In the last election (2005) more polls were conducted than ever before – a total of 51 during the five week campaign period – by MORI, YouGov, ICM, NOP and Populus. The polls got it just about right this time and correctly estimated the percentage of votes (and number of seats) held by each party. Though they slightly overestimated the Labour/Lib Dem votes and underestimated the Conservatives, the margin of error was considered acceptable. One poll by NOP got the result exactly right in its final prediction before the election (Labour -36%, Conservative – 33%, Liberal Democrat – 23%). Polls may not always be perfect, but they’re best measure we have of how the public thinks.
3. How polls are conducted
Organisations vary between the key questions they ask their respondents and how they calculate results, often including correcting or ‘weighting’ the sample one way or another. The following methodology is followed by Populus and illustrates how, as a well established and experienced organisation, they obtain their results.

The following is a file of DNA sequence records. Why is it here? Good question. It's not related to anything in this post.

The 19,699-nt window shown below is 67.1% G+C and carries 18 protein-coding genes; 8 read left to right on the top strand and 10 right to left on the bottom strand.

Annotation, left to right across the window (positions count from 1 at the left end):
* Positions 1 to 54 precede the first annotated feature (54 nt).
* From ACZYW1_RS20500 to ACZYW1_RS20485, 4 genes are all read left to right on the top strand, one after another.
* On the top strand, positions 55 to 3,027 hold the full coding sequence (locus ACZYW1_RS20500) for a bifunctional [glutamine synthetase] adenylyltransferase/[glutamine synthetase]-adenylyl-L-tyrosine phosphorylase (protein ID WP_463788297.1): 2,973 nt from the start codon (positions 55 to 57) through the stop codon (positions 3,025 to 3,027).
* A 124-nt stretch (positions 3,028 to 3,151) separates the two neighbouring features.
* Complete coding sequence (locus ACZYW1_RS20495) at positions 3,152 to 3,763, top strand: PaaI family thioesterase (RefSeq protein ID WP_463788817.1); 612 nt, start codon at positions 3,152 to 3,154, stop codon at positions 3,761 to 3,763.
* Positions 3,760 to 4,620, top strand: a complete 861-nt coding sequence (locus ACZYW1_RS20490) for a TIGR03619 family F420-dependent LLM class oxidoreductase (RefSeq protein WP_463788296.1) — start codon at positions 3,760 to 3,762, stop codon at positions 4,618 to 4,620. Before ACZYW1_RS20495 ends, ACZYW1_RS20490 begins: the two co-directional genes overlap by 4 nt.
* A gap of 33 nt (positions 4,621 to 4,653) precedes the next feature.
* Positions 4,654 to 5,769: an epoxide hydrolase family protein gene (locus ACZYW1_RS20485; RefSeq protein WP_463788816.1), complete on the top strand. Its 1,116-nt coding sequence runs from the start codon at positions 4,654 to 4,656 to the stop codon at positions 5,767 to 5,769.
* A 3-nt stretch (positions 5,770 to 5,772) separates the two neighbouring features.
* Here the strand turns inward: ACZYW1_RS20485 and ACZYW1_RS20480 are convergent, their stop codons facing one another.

Populus derives voting intention from 4 basic questions. Respondents are asked:
- How likely it is that they will actually vote at the next general election
- If yes, which party they would support if there were a general election tomorrow
- Whether they voted at the last general election
- If yes, for which party
Populus then excludes those who say they will not vote, who refuse to answer or who don’t know which party they would vote for. The figures are then adjusted for turnout on the basis of respondents’ declared likelihood of voting (based on where on a ten point scale of likelihood to vote each person interviewed has placed themselves).
They then weight the whole sample on the basis of its ‘past vote’ – adding the most recent poll data to its previous 10 most recent polls (so as to avoid the random volatility that can appear in comparing any two individual samples) and calculates the past vote weighting from the average recalled past vote in this data.